Report: University of Minnesota should rename 4 buildings
MINNEAPOLIS (AP) — Four buildings on the University of Minnesota campus should be renamed because of their ties to former administrators who promoted racist and anti-Semitic policies, a task force said.
The group, appointed by university President Eric Kaler, recommends scrubbing the school’s student union building of its namesake Lotus Coffman, a former president who was behind efforts to segregate student housing. The task force also recommends renaming Nicholson Hall, Middlebrook Hall and Coffey Hall, according to a report released Wednesday.
“Removing names in these instances helps reveal — not conceal — history,” the report said.
The task force suggested installing exhibits about the administrators at each of their namesake buildings, which would recognize that many of their policies weren’t just a product of the times.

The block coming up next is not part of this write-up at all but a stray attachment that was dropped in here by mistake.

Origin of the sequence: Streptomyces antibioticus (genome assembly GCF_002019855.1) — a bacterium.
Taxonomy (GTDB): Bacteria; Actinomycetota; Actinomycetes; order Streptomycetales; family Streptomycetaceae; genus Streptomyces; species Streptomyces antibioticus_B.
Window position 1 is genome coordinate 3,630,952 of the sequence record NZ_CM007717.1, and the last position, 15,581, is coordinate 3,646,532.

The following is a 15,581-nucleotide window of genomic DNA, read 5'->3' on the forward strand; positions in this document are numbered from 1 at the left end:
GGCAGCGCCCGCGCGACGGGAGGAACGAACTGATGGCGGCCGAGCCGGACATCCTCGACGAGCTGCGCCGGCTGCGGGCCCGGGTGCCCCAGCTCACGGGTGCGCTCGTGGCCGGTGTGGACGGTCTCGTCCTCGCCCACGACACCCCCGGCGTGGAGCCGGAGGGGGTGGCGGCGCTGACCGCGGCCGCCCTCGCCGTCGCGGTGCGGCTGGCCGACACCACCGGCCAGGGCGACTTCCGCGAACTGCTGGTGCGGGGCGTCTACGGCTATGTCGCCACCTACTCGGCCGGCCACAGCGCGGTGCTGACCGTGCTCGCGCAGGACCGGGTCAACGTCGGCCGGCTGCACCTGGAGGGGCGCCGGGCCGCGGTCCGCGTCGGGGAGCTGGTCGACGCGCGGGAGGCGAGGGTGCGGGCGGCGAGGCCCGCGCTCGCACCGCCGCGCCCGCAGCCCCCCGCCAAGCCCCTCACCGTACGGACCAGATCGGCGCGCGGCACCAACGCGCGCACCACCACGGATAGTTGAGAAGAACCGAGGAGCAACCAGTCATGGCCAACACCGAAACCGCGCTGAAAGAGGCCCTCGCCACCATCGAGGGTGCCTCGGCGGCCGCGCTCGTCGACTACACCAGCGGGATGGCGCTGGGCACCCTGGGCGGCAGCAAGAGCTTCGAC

Coffman Memorial Union has drawn scorn from students since last spring, when the undergraduate student government passed a resolution to drop the former university president’s name. Coffman, who led from 1920-1938, favored segregation policies that many, “including the governor and much of the Legislature, recognized as unjust and out of step with the democratic and egalitarian values of the state.”
Edward Nicholson, the school’s dean of student affairs from 1917-1941, spied on students and faculty, even labeling some Jewish students as communists. The task force called out his use of resources and power to advance bigotries in their recommendation to rename Nicholson Hall.
Universities are often leading the waves of efforts to move or remove vestiges of racism and intolerance across the country, but the University of Minnesota has drawn criticism for taking 16 months to deliberate over what to do with the four buildings. Some students have argued that the lengthy process is due to administrators’ fear of backlash from donors, lawmakers and others.
Kaler will now review the task force’s recommendations. He plans to present a final proposal to the university’s governing board in March.